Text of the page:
So while listening to the discussion of Rhodesia/Zimbabwe’s experience of growing independence,  I hear about the multilayered issues, the local politics, the  economics and personal enmities involved while also reading a FB comment about what happens to your Facebook stream if you ‘like’ posts. As I listen to the radio, what strikes me (again) is how we so easily make judgments, form opinions without fully understanding the whole equation (independence for Africa). I suppose, it is essential we do this, for if we knew the whole picture, understood the intricacy, it would inhibit us from action. Passion is necessary for action.

Back to FB. One of my ‘friends’ (well, more of a colleague than a friend, you know FB) informs me that a friend of hers was testing the benefits of ‘liking’ on Facebook. Apparently,  not ‘liking’ improves your FB experience. It seems the algorithm that Facebook uses doesn’t discriminate between showing us the sweet kitties we ‘like’ and the cruel torture of cats we don’t, and sends us pictures of everything feline. I don’t really understand how FB works, I thought I simply received material shared by my ‘friends’. (Isn’t it strange how many inverted quotation marks need to be used when referring to FB). So, the ‘study’ carried out indicates that it is much better to comment. Comments are not part of the algorithm and therefore don’t attract ads. Comments make your FB experience more meaningful. An article on the experience of ‘not liking’ was posted. Apparently, it had been difficult not to ‘like’. The author felt guilty she wasn’t ‘supporting’ her friends and even that by not ‘liking’, she was expressing disapproval. Then she read an article about someone who had done the opposite and liked everything and his feed had become a terror ridden, and tense, full of horror and gore.

It was the feeling of guilt when she didn’t ‘like’ that interested me. It is absurd, but I know what she means. Our ‘liking’ something on FB  is pretty meaningless, but it is seductive as it shows we support people without having  do anything. What bliss! But I’ve decided I’m going to reduce my ‘liking’ and comment or share instead.

What has this to do with Rhodesia/Zimbabwe? I don’t know except that maybe those ‘inverted quotation marks’ reflect on how little we all understand or really know what is going on in our world – despite the communication – whatever the time frame. I like FB.  I enjoy reading which ten books have impacted on FB ‘friends’. I like knowing what people are up to  (particularly Lesley who travels the world). I like putting pictures and comments about my AT The Edge, Cavan literary nights and poetry workshops (next one starts Wednesday 17 Sept). I feel FB keeps me in contact. It reminds me that ‘friends’ are out there, and that they are, or have been, a part of my life! All a little superficial? Probably, but that’s okay. However, from now on, I will ‘comment’ rather than ‘like’ so if I don’t ‘like’ your postings, don’t be offended and I’ll try not to be if you don’t ‘like’ mine. You can comment instead!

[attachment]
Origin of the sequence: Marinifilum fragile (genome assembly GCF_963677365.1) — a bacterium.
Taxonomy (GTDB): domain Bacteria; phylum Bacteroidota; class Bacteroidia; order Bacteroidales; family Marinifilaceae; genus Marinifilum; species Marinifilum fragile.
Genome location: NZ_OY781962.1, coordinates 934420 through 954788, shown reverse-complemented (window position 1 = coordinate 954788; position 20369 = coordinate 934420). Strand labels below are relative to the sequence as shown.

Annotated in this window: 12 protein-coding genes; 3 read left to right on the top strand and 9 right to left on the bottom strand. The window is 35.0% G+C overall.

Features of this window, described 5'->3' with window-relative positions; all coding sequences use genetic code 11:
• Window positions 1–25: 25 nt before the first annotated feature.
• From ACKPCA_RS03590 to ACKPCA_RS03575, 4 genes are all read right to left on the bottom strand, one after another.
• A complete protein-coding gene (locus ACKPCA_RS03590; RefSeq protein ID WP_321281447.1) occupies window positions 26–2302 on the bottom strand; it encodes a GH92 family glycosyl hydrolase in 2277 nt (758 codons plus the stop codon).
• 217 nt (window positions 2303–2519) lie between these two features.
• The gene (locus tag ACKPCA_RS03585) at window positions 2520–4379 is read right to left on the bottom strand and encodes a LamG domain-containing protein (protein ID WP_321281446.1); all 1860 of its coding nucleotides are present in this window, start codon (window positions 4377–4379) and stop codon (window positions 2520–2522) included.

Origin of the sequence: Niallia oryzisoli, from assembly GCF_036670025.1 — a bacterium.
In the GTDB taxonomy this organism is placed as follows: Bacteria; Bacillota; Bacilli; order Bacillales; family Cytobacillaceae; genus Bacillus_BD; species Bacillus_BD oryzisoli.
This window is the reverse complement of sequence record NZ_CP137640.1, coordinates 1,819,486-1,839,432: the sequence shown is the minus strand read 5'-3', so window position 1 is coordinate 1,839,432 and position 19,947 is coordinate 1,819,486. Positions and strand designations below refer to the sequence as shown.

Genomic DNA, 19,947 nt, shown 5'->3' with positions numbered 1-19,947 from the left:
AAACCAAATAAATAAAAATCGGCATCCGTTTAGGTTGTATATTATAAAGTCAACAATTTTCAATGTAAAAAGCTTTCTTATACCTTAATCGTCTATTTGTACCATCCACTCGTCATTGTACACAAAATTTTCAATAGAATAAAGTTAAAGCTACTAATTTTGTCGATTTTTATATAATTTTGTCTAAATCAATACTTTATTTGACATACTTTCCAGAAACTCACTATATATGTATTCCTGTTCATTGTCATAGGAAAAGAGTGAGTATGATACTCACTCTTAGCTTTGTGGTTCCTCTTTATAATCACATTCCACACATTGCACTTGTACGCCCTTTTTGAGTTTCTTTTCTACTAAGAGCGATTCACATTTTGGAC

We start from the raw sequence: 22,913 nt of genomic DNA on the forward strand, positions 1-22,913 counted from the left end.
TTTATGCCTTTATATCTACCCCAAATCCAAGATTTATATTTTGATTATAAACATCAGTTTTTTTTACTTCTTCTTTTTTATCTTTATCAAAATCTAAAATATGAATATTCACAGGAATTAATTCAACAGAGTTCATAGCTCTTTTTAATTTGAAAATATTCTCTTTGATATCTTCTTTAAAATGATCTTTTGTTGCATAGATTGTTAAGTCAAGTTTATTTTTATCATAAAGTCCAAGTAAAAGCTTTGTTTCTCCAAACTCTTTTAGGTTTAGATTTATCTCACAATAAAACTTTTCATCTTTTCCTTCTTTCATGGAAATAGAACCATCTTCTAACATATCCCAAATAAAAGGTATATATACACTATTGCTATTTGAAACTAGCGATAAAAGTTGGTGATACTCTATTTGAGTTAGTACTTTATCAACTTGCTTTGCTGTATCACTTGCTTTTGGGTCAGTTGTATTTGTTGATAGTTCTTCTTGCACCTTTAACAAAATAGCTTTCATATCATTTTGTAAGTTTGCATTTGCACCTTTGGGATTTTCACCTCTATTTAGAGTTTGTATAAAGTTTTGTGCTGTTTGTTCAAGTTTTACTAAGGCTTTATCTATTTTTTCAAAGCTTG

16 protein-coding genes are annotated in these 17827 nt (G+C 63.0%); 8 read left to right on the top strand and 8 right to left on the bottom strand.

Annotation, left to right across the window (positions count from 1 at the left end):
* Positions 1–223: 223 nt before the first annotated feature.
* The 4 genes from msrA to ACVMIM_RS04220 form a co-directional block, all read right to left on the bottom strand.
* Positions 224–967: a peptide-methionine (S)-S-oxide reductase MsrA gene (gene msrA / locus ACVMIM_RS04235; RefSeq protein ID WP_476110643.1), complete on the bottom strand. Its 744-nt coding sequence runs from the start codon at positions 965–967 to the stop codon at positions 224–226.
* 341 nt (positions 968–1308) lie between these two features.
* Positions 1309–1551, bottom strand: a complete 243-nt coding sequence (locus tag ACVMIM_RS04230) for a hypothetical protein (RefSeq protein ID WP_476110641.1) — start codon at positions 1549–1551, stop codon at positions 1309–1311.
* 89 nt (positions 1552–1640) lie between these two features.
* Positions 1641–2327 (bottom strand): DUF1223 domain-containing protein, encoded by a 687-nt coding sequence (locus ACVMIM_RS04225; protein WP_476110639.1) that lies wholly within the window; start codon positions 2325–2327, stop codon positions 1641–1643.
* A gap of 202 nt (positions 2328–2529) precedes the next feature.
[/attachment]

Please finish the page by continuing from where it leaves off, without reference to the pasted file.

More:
kate 001There drops another golden leaf in the garden…


Going Off ….

ImageI have just had a wonderful week and I am excited about the month ahead. I am back in my bed after a week in Galway with my lovely friend who is now swanning about with other friends in Tipp. It is a Sunday morning of a bank holiday weekend and I feel the day stretches ahead in that luxurious, Judy Garland sort of way. Outside,  I hear birdsong. I think the chirrup of the Robin is the lead, but the trills of the Finches and notes of the Blackbird are clear in the chorus. The sky is glowing pink in the East. I feel content and there is the crux of the matter. If I am happy, I tend to be ‘off doing’, not writing. A conundrum: I love to write and I love to be ‘off doing’ and the two do not entwine well.

Every morning last week, I would wake to the trills of friend, alongside the cries of the gulls, and immediately I would join in. There is nothing better first thing, after opening your eyes, than continuing the conversation of the night before, unless it is starting a new one. So, I might say, ‘Good morning, friend, what did you think of the President’s visit to England?’ And friend will regale me with views and opinions and soon we will be laughing our way into the day. It was absolute pleasure. But it meant I didn’t write. I talked and laughed instead. We also shopped, walked, ate cakes, and climbed Diamond Hill in Letterfrack on the most amazing morning, the sort of morning that only exists on Diamond Hill in Letterfrack, Connemara.

This coming week is very exciting too. There is the first night of my AT The Edge, Cavan (thanks to the wee bit of support from the Cavan Arts Office) which I am very excited and nervous about. I am doing a three day training course in facilitative leadership and I am going to a formal party where I have to dress up and look my best. This means I have to buy new sandals because Poppins, our new puppy, chewed up my pair from last year . This means a shopping expedition, where ‘I absolutely have to‘ buy shoes. I will feel I am a proper woman. And then, after that, I am going to Spain with  friend: Malaga, Granada, Sierra Nevada, Alicante. There is no time to write. I am  excited and this makes me very sad for, as every writer knows, the only true driving force for creative brilliance is misery, mayhem, and melancholia.

Ah well, I’ll try… but now I simply have to get up and go off and do…later, my friends, later.